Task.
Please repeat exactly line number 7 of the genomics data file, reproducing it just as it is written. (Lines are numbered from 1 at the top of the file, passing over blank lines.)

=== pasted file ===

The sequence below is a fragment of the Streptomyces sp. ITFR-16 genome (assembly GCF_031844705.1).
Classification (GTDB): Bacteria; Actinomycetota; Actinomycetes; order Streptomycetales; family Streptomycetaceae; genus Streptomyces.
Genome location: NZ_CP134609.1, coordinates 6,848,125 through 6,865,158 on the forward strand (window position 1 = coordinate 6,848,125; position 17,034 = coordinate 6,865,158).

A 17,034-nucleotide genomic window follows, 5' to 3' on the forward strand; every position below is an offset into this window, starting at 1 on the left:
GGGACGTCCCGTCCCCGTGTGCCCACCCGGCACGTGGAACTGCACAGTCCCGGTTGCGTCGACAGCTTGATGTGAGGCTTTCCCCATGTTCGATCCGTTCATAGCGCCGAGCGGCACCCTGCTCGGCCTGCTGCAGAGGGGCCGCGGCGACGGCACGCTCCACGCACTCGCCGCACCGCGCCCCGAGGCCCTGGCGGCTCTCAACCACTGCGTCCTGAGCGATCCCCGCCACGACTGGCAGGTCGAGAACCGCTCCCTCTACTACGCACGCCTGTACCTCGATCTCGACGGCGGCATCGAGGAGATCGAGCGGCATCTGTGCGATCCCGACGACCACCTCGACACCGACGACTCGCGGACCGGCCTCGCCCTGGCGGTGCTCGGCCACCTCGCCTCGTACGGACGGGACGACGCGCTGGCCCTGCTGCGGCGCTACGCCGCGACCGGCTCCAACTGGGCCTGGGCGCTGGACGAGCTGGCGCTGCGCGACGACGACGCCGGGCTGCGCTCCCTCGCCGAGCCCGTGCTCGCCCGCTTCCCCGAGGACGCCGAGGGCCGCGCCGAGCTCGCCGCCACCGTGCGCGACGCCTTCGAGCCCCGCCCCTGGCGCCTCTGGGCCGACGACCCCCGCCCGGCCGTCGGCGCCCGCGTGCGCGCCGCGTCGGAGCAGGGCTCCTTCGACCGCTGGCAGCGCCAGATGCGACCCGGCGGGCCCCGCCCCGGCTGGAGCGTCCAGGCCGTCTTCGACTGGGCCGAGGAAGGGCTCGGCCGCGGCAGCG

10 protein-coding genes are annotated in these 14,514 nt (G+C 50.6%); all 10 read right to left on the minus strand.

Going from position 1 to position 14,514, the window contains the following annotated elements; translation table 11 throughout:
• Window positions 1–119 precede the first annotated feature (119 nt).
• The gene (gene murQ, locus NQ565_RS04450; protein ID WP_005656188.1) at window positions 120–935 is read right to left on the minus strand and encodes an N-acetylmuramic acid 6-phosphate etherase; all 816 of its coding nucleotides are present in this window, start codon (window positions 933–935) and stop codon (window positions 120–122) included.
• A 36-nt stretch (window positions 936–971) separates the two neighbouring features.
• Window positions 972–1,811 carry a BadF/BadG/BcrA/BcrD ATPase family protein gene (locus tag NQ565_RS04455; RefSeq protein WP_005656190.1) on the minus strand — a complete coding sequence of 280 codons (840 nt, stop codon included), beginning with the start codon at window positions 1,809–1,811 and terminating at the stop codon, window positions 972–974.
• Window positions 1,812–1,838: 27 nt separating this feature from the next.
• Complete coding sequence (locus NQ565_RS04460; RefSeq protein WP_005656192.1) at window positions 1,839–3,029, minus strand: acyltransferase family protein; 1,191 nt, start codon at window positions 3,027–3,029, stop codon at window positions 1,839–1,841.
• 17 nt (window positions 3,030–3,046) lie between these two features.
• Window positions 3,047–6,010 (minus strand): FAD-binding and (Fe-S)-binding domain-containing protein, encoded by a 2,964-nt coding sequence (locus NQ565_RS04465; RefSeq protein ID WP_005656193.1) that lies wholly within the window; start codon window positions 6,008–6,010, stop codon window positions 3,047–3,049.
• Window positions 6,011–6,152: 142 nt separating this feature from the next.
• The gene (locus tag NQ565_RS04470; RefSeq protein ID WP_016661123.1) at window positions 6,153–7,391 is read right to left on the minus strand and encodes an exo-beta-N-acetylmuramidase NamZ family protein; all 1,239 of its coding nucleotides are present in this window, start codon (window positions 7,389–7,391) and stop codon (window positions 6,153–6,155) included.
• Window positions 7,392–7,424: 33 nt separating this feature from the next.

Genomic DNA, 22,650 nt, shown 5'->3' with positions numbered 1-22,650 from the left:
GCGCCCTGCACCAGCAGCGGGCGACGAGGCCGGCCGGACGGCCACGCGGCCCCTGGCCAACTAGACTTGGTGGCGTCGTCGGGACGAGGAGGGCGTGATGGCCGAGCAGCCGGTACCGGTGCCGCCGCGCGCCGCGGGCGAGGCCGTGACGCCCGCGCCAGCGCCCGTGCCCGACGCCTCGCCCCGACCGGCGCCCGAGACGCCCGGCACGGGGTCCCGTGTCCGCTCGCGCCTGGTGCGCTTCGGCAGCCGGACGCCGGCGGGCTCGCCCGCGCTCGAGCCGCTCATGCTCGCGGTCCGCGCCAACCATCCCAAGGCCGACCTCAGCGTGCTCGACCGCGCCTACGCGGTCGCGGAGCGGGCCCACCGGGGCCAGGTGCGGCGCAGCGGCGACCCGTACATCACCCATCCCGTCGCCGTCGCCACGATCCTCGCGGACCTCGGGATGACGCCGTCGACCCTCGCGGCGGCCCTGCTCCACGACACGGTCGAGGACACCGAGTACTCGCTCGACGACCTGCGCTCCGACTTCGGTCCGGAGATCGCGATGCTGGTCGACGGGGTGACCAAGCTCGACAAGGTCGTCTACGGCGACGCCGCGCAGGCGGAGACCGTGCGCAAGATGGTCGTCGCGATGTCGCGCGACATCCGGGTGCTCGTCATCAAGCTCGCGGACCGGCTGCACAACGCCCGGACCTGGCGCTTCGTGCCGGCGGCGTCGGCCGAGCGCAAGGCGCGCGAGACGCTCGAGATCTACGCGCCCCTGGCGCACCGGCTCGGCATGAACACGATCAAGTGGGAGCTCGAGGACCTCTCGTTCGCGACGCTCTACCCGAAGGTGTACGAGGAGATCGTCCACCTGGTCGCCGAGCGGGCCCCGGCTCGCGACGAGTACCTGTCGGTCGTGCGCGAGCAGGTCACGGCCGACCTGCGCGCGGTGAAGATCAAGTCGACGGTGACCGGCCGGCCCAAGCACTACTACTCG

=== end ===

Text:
Going from position 1 to position 14,514, the window contains the following annotated elements; translation table 11 throughout: